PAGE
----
#According to a Japanese study, eating less quickly can lose weight


A news that will certainly please fans of the line. Eating less quickly reduces the extra pounds, according to a study published by the journal BMJ Open. Study that was performed on about 60,000 people with diabetes.
Do not confuse speed and haste, says the good old saying. The study carried out shows the link established between the speed at which the guinea pigs eat their meal and the weight generated by the food intake.

According to researchers at Kyushu University, “changes in the speed at which we eat can lead to changes in obesity, BMI [body mass index] and waist circumference” . And the specialists continue, stressing that “interventions to reduce the speed of meals can be effective in preventing obesity . ”

It is probably due to the signals sent by the digestive system that communicate to the brain that we are satiated in time …

Researchers looked at the medical records of 59,717 people affected by type 2 diabetes between 2008 and 2013. Why diabetics? The reason is simple; Diabetes facilitates weight gain and often leads to overweight in people with diabetes.

What is the concrete observation of the participants in this study? The ‘guinea pigs’ who claimed to eat slowly (7% overall) had on average a lower waist circumference. Of these, only 21.5% were overweight, a body mass index above 25.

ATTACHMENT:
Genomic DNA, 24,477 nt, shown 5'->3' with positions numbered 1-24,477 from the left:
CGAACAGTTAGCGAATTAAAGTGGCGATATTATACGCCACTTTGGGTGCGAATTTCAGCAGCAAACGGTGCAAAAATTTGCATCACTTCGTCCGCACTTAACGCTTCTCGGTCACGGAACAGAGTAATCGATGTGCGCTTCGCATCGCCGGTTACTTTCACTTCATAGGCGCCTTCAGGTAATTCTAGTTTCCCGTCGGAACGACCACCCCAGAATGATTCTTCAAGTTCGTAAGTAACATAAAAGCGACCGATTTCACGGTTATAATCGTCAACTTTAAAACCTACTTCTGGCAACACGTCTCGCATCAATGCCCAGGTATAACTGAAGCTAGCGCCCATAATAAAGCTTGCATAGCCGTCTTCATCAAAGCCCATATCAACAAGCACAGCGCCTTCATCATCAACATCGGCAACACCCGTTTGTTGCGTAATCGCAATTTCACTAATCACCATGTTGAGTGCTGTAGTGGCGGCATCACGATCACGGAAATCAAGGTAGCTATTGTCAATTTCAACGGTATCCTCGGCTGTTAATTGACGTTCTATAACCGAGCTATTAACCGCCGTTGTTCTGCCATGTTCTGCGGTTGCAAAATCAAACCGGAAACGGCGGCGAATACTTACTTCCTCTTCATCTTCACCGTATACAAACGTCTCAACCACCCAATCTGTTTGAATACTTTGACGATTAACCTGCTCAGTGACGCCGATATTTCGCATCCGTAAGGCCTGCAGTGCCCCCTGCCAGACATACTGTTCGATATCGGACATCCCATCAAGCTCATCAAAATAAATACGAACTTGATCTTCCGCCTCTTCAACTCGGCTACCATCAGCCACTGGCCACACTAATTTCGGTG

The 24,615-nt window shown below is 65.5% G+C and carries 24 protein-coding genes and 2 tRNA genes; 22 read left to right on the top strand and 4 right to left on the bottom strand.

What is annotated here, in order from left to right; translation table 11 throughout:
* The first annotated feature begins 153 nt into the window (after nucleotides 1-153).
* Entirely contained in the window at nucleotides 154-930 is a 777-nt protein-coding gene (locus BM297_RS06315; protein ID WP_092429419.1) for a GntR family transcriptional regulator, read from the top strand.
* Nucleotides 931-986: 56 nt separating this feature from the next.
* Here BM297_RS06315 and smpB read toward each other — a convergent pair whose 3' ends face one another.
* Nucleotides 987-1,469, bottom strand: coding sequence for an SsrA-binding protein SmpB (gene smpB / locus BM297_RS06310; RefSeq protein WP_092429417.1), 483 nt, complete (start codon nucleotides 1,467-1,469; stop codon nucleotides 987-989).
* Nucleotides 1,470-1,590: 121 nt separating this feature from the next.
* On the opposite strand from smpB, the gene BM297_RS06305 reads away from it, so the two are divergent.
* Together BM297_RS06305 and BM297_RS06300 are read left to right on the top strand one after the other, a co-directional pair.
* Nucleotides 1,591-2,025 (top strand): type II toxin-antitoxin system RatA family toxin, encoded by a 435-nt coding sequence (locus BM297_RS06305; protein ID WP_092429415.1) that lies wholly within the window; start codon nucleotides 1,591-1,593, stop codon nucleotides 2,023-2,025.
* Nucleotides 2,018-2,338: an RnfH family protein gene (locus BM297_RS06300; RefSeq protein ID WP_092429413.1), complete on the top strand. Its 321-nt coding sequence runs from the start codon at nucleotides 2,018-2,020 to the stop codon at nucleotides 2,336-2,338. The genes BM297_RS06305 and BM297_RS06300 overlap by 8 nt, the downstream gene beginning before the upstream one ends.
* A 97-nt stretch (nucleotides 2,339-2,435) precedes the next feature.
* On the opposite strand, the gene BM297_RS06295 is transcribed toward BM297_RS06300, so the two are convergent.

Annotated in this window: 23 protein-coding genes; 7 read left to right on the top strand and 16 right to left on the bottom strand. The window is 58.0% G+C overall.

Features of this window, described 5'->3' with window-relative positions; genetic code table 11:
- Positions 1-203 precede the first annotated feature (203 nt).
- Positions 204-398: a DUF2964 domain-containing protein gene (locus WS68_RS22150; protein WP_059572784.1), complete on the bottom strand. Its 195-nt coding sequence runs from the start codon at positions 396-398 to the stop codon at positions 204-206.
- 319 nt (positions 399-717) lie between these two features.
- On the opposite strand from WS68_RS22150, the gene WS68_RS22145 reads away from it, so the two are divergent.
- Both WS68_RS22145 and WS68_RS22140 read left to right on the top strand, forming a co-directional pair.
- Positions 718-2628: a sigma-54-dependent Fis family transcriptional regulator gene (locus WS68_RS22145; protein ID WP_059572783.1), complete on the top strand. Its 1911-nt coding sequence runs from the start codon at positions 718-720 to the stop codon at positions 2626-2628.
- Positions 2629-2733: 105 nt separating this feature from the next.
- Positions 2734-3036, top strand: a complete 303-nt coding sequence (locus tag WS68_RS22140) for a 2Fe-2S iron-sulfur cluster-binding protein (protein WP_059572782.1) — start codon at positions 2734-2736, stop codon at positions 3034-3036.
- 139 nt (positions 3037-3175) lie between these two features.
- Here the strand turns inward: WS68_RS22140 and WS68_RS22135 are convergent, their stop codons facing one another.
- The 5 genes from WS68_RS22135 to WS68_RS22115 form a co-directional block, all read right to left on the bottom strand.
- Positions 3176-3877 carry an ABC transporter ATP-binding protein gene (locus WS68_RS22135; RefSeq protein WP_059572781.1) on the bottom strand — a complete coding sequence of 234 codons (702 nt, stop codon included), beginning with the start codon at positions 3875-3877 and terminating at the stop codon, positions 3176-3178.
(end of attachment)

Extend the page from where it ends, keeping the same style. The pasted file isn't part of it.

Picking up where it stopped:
Inculcate the notion of ” eating less quickly ”
For those who said they ate at a normal speed (56%) and those who said they ate fast (37%), the overweight was on their level. In the so-called normal speed eaters, 36.5% were overweight, while among the ‘fast’, researchers noted 44.4% of those affected. These two categories of people had a very important BMI (Body Mass Index).

The researchers observed a clear weight loss in participants who slowed their pace during the meal. Experts advise to avoid eating after dinner and in the two hours before bedtime.

Simon Cork of the Imperial College London: “This is an interesting study, [which] confirms what we already think, that eating slowly is the cause of less weight gain than eating fast. This is probably due to the signals sent by the digestive system that communicate to the brain that is satiated in time to limit the amount ingested. ”

But Cork is still skeptical about the pace at which one is supposed to eat, saying it was “highly subjective” to ask people how fast they ate. For her part, Susan Jeb, a professor of dietetics in Oxford, believes that “the problem that remains” is to show people how to eat less quickly.

Katarina Kos, a specialist in obesity at Exeter University of Medicine, wonders about the category of people who have been studying Japanese. Kos proposes that the circle of “guinea pigs” be widened, so that one does not only focus on diabetics, for more convincing results.

Until proven otherwise, the best ways to lose weight are sports activities and a low-fat diet. But in fact ; how to inculcate the notion of ” eat less quickly ” in a society where one is more and more stressed, in a hurry and where one has at the same time access to cheap and over-enriched food?


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